The Alienware M14x isn't your average laptop. Th base model of this portable gaming powerhouse starts at $1,099 (US). Our test model (2.4GHz Intel Core i7 processor, 4GB Dual Channel DDR3 1600MHz RAM, and 1.5GB Nvidia GeForce GT 555M GPU) retails for around $1,800. The machine measures 1.49" (H) x 13.27" (W) x 10.17" (D). It weighs a hefty (by laptop standards) 6.45 pounds.
The M14x's stand-out-feature however, isn't any of this high-end hardware. What makes it truly interesting is Alienware's integration of a wireless HDMI transmitter. When paired with the included VIZIO Wireless HD receiver, the M14x offers a glimpse of the future. A world without video/audio cables, where devices (laptops, set-top boxes, game consoles, and the like) stream video/audio to any display.
Full teardown gallery: Cracking Open the $1,800 Alienware M14x gaming notebook
Cracking Open observations
- Well-built, but heavy: The Alienware M14x is built around an extremely sturdy internal frame. This rigid chassis provides firm anchor points for the internal hardware and gives the notebook a solid feel. The lid hinges are large and secured with equally beefy screws. Unfortunately, the machine's heavy-duty build also makes it quite a bit heavier than your average laptop.
- Standard Phillips screws: All the components on the M14x are secured with standard Phillips screws. You shouldn't need any special tools to work on this machine.
- Easy-to-access components: With the exception of the motherboard, all the M14x's major hardware components are easily accessible once the bottom cover is removed. Replacing the hard drive and upgrading the RAM should be a snap for most IT pros and PC enthusiasts.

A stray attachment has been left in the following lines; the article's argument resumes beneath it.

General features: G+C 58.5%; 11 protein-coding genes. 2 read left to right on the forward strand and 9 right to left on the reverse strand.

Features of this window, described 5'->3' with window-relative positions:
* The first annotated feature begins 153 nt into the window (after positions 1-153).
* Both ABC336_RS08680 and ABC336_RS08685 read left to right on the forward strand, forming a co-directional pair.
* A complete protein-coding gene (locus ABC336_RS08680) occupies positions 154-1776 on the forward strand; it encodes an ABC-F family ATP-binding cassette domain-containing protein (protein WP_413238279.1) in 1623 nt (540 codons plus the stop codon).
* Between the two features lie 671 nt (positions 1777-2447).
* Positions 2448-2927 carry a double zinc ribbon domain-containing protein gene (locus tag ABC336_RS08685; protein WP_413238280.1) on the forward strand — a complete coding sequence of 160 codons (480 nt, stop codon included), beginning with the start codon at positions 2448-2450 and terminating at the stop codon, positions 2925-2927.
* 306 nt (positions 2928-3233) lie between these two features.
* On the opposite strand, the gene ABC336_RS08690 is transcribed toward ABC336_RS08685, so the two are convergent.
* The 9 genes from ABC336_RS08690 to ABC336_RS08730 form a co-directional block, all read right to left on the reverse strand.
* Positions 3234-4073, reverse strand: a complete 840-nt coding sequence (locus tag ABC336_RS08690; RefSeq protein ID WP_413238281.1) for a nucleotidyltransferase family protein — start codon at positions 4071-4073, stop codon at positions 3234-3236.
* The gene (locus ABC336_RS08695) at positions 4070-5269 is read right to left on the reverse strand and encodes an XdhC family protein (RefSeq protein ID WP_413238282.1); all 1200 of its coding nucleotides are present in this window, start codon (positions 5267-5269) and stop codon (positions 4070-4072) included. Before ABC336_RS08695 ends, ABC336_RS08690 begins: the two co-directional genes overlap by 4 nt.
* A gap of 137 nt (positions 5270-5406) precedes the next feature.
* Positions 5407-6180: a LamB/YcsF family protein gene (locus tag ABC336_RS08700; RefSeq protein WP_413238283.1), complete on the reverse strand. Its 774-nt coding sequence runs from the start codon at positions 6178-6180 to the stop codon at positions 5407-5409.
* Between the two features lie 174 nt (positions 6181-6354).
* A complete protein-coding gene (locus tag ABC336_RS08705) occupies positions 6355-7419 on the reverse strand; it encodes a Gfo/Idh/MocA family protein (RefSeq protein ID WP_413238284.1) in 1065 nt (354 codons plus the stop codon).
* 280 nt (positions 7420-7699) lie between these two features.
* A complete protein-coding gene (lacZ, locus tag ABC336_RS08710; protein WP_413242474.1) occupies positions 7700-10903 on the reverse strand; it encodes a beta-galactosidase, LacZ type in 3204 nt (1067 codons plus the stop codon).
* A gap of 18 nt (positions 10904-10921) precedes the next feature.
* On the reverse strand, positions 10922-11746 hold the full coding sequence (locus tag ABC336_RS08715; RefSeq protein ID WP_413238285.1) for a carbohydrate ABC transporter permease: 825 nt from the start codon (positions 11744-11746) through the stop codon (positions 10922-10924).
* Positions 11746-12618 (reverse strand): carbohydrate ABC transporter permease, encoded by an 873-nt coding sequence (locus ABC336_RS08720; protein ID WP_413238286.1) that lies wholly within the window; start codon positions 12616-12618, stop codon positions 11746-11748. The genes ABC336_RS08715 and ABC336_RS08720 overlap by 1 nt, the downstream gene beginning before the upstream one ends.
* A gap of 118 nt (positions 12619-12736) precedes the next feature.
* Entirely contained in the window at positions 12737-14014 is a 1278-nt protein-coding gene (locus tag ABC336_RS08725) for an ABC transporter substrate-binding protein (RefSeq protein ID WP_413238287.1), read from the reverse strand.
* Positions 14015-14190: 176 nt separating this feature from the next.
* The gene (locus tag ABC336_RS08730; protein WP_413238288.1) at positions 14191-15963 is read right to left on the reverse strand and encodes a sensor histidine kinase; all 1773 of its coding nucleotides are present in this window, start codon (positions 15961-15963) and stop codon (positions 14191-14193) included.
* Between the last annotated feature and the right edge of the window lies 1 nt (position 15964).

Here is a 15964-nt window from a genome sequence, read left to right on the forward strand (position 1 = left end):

- Integrated wireless HDMI transmitter: Although the M14x sports some nice hardware, it's Alienware's integration of a wireless HDMI transmitter that's most interesting. Systems like the VIZIO Universal Wireless HD XWH200 and ASUS WiCast EW2000 provide an external transmitter and receiver to use with existing devices. But, they are just an interim solution. Eventually wireless HDMI technology will be integrated into computers, tablets, game consoles, media players and displays. The M14x is a first step in this direction.
Our Alienware M14x test machine had the following hardware:
- Samsung SDI 14.8V, 63Wh Li-ion battery
- Intel Core i7 2760QM 2.4GHz processor
- Intel BD82HM67 Platform Controller Hub (E76639 01 PK5)
- NVIDIA GeForce GT 555M video chip (40N3X7 1040A1 N12E-GE-B-A1)
- Hynix HMT325S6BFR8C-PB 2GB Dual Channel DDR3 RAM modules (X2 for 4GB)
- Hynix H5TQ2G63BFR 2Gb DDR3 SDRAM (x6 for 1.5GB)
- Parade PS121 HDMI/DVI Repeater (x2)
- Intersil ISL95831 3+1 Voltage Regulator for IMVP-7/VR12 CPUs
- Intersil ISL6264 Two-Phase Core Controller for AMD Mobile Turion CPUs
- ENE Technology KB930QF A1 (clock generator?)
- Realtek RTS5209 card reader
- NEC USB 3.0 controller (D720200AF1)
- Silicon Laboratories C8051F347 High-speed 8051 MCU
- Realtek ALC665 5.1-Channel High Definition Audio Codec
- Eon Silicon Solution cFeon F8075HCP (BIOS?)
- Intersil ISL6251 Low Cost Multi-Chemistry Battery Charger Controller
- Hitachi-LG Data Dtorage 8x Super Multi DVD Rewriter (Model: GS30N)
- 500GB Samsung HM500JJ 7200 RPM SATA hard drive
- Intel Centrino Advanced-N 6205 WLAN card (Model: 62205ANHMW)
- SiBEAM (Silicon Image) SB9220 Network Processor
- Atmel SAM7S ARM7TDMI Flash MCU
- Winbond 25Q16BVIG Serial Flash Memory
- Broadcom BCM92070MD Bluetooth module
- Forcecon DFS531205HC0T DC280009OF0 cooling fan
Update 12/19/2011: This post originally appeared in our TR Dojo blog.
Bill Detwiler has nothing to disclose. He doesn't hold investments in the technology companies he covers.
Bill Detwiler is Managing Editor of TechRepublic and Tech Pro Research and the host of Cracking Open, CNET and TechRepublic's popular online show. Prior to joining TechRepublic in 2000, Bill was an IT manager, database administrator, and desktop support specialist in the social research and energy industries. He has bachelor's and master's degrees from the University of Louisville, where he has also lectured on computer crime and crime prevention.